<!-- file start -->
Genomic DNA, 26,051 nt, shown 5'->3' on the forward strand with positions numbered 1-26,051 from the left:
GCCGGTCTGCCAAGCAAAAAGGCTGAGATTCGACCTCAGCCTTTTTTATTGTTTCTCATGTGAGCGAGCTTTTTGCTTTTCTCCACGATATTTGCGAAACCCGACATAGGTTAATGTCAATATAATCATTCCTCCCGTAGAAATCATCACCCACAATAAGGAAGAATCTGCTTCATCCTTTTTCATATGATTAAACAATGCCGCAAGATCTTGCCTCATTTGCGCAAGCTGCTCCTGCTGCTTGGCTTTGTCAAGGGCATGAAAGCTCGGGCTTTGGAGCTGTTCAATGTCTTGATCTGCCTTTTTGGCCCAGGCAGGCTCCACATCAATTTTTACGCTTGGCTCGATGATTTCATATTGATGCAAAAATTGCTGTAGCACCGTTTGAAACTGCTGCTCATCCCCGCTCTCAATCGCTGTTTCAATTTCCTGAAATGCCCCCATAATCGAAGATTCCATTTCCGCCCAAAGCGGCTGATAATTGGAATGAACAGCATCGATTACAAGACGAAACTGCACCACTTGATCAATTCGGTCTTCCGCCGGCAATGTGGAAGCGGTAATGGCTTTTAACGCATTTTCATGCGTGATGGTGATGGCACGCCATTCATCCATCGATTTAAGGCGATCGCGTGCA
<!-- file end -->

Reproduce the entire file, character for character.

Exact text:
Genomic DNA, 26,051 nt, shown 5'->3' on the forward strand with positions numbered 1-26,051 from the left:
GCCGGTCTGCCAAGCAAAAAGGCTGAGATTCGACCTCAGCCTTTTTTATTGTTTCTCATGTGAGCGAGCTTTTTGCTTTTCTCCACGATATTTGCGAAACCCGACATAGGTTAATGTCAATATAATCATTCCTCCCGTAGAAATCATCACCCACAATAAGGAAGAATCTGCTTCATCCTTTTTCATATGATTAAACAATGCCGCAAGATCTTGCCTCATTTGCGCAAGCTGCTCCTGCTGCTTGGCTTTGTCAAGGGCATGAAAGCTCGGGCTTTGGAGCTGTTCAATGTCTTGATCTGCCTTTTTGGCCCAGGCAGGCTCCACATCAATTTTTACGCTTGGCTCGATGATTTCATATTGATGCAAAAATTGCTGTAGCACCGTTTGAAACTGCTGCTCATCCCCGCTCTCAATCGCTGTTTCAATTTCCTGAAATGCCCCCATAATCGAAGATTCCATTTCCGCCCAAAGCGGCTGATAATTGGAATGAACAGCATCGATTACAAGACGAAACTGCACCACTTGATCAATTCGGTCTTCCGCCGGCAATGTGGAAGCGGTAATGGCTTTTAACGCATTTTCATGCGTGATGGTGATGGCACGCCATTCATCCATCGATTTAAGGCGATCGCGTGCA